• the commissioner must be careful to ensure that fairness is not compromised in applying the section;
  • a commissioner is to be alert to the introduction of hearsay evidence and ought not to remain passive in that regard;
  • a party must as early as possible in the arbitration make known its intention to rely on hearsay evidence so that the other party is able to reasonably appreciate the evidentiary ambit or challenge that they are facing;
  • the commissioner must explain the significance of the provisions of s 3 of the Law of Evidence Amendment Act; and
  • the commissioner must timeously rule on the admission of the hearsay evidence and such ruling should not be made for the first time at the end of the arbitration, or in the closing argument, or in the award.

The court emphasised that the point at which a ruling on the admissibility of evidence is made is crucial to ensure fairness in arbitration proceedings. The fact that the commissioner only made his finding on admissibility of hearsay evidence in the arbitration award was heavily criticised as being undoubtedly unfair to both parties. Exxaro’s legal representative had conceded in both her opening and closing statements that Exxaro had relied on hearsay evidence at the disciplinary inquiry, proceeded to adduce such hearsay evidence at the arbitration and Mr Chipana’s legal representative led evidence, which essentially tried to answer to the evidence without raising an objection on the basis that it is hearsay evidence.

The commissioner appeared passive at all times during the arbitration and did not deal with the admissibility of the hearsay evidence at that point. The court held at para 29 that:

‘The timing of the ruling and the Commissioner’s relative passivity during the arbitration when the hearsay evidence was being adduced is not consonant with a commissioner’s duty to determine a dispute between the parties fairly, or quickly’.

If the issue of admissibility of the evidence had been addressed promptly when it was adduced, a ruling in that regard would have assisted both sides to know the ambit of the cases that they had to meet and could have possibly led to a quicker and cheaper resolution of the dispute. Both parties were prejudiced and essentially deprived of the opportunity to make out a case and by the time the ruling on admissibility was made, it was too late for them to do anything to save their cases. Ultimately, it was held that a reasonable commissioner in the position of the arbitrator would have known the law on the admissibility of hearsay evidence, would have been alert to its introduction and would have addressed its admissibility promptly so as to ensure fairness and expediency.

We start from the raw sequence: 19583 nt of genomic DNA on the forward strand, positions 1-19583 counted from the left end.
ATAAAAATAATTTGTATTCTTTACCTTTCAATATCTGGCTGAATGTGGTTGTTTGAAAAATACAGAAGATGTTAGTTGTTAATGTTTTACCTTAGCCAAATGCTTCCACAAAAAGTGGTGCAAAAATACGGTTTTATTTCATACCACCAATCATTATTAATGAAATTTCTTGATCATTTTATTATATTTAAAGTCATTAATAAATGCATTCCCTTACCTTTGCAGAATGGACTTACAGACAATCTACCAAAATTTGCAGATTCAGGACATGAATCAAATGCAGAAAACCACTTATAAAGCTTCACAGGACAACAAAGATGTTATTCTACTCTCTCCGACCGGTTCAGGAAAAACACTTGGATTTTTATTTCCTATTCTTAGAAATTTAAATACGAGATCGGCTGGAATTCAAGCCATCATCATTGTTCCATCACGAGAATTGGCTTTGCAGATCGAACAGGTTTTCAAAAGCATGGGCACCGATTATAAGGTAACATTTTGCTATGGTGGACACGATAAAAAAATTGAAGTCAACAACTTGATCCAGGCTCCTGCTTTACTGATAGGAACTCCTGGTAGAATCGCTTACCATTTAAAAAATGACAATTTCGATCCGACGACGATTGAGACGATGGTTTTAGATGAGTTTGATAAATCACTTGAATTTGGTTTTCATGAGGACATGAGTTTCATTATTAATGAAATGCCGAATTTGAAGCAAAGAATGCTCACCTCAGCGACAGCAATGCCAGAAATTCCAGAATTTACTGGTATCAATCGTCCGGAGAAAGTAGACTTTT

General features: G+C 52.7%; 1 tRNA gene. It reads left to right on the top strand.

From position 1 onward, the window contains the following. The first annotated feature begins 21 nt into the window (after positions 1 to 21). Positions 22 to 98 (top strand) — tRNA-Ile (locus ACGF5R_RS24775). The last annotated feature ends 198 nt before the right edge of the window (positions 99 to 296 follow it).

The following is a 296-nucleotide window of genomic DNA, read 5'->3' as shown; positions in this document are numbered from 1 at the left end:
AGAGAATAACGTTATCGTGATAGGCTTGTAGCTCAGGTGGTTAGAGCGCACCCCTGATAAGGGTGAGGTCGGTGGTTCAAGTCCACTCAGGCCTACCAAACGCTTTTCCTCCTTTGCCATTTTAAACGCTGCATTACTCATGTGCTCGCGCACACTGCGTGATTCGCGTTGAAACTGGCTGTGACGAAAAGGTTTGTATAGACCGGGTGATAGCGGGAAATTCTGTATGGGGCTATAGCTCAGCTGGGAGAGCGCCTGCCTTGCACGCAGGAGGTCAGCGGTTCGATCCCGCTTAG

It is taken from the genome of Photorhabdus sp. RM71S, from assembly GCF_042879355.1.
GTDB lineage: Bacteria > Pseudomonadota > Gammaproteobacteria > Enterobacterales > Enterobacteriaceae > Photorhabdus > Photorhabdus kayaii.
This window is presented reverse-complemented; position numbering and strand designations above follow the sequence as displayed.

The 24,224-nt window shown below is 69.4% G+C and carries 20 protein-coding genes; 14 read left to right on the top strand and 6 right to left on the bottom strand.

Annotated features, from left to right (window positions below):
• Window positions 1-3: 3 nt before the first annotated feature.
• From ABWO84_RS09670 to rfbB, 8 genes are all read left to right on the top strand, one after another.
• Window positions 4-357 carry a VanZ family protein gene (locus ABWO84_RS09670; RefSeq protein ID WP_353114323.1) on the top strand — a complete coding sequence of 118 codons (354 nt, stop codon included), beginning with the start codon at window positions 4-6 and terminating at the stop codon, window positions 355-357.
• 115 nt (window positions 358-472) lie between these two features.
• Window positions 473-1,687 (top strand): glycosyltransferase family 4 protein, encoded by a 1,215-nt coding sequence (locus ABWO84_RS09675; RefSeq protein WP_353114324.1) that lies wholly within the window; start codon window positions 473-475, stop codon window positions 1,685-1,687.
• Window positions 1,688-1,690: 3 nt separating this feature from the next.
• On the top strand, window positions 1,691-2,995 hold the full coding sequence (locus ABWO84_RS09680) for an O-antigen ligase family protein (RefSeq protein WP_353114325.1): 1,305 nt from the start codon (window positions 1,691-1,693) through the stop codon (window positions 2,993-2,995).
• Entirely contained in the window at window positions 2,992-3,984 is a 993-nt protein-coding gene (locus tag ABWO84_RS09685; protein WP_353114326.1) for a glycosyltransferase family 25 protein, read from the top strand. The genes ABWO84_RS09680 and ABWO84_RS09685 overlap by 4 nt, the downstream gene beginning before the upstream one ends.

Finally, the LAC acknowledged that while this approach seeks to introduce some measure of formality in arbitration proceedings, s 138 of the LRA does not ban all formality but merely requires ‘minimal formality’. An equitable balance must be struck between the requirement of minimal formality and the principles of fairness and speed. The award was set aside, and the matter remitted back to the CCMA for a hearing de novo before a different commissioner.

Conclusion

This case is not only important because it sets the ‘law of the land’ regarding the admissibility of hearsay evidence in arbitration proceedings but also because it is a reminder to CCMA commissioners to know their law. In the words of the LAC at para 18: ‘[I]f a commissioner purports to apply the law then it is incumbent upon the commissioner to at least make an effort to ascertain what the law is. In this matter the commissioner avowed in his award that it was the law of the land that uncorroborated hearsay evidence could not be admitted without Mr Chipana’s consent. Perhaps the commissioner had in mind an oversimplified view of the law as it stood before the enactment of section 3 of the [Law of Evidence Amendment Act], because the position described by the commissioner is and was at the time of the award certainly not the law of the land’.

Tshegofatso Malope LLB (cum laude) (Wits) is a candidate legal practitioner at ENSafrica in Johannesburg.

This article was first published in De Rebus in 2019 (Nov) DR 28.